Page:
SEM of NMNH194274 (BSE - shadow)
Specimen length ~5mm; dorsal scleritome well preserved, showing ribbing patterns and arrangement of sclerites. Backscatter (shadow)
SEM of NMNH199969 - isolated sclerite containing acicular pyrite
SEM enlargement of NMNH199969 - tip of isolated sclerite containing acicular pyrite
SEM of NMNH198674, showing acicular pyrite in sclerites
SEM of NMNH198674, showing acicular pyrite in sclerites - wide field of view
SEM of NMNH198674, showing acicular pyrite in sclerites - wider field of view
Note three-dimensionality of specimen; lower sclerites are out of focus.
SEM enlargement of NMNH198674, showing well-developed acicular crystals (Fig. 2D)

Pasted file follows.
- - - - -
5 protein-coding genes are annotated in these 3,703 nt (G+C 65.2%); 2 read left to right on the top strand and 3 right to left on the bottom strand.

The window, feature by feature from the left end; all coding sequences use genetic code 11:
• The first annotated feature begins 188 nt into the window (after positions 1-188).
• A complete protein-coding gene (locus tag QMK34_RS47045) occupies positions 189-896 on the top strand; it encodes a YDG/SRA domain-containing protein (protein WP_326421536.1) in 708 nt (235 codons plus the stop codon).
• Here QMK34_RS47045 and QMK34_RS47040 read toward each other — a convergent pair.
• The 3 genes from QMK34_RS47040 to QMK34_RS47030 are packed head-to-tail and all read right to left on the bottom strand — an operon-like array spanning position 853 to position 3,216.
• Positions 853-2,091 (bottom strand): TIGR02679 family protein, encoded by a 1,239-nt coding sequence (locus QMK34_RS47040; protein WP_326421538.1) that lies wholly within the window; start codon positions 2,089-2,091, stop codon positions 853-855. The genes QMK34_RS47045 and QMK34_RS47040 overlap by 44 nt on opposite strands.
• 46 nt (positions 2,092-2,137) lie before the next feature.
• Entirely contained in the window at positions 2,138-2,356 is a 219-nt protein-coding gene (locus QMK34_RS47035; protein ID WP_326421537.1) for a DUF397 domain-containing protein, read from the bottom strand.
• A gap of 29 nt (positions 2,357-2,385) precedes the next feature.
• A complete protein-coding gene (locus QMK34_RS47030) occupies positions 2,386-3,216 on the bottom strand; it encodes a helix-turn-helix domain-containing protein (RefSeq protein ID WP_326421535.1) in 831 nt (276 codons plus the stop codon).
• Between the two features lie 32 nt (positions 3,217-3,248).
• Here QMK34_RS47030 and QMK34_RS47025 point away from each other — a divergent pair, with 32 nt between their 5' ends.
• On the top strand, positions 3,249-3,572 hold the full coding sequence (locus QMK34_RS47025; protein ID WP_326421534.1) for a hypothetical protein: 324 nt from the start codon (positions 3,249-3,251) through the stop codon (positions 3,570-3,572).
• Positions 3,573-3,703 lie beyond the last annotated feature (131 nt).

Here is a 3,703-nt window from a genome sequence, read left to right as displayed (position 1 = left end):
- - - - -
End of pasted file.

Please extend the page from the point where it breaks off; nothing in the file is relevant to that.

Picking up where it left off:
SEM enlargement of NMNH198674, showing well-developed acicular crystals in multiple sclerites (Fig. 2D)
SEM enlargement of NMNH198674, showing distribution of acicular crystals in sclerite ribs
SEM of NMNH198674, showing sclerites with varying degrees of pyritization; cf. Fig. 2E
Region of Fig. 2E in top centre of image
SEM enlargement of NMNH198674, showing lineations in carbon parallel to acicular pyrite crystals (Fig 2A)
SEM enlargement of NMNH198674, showing lineations in carbon parallel to acicular pyrite crystals (Fig 2B)
SEM of NMNH198662, isolated Wiwaxia sclerite
Showing acicular pyrite and later spheroidal overgrowths; note the shape of the end of the sclerite. The microvillar fabric, although not evident in the carbon film, is picked out by the pyrite needles.
SEM of Burgessochaeta, NMNH198634 (Fig. 2G)
Note the framboidal form of pyrite in chaetae.
SEM enlargement of Burgessochaeta, NMNH198634 (Fig. 2H)
SEM of Burgessochaeta, NMNH198634
Further chaetae with similar preservation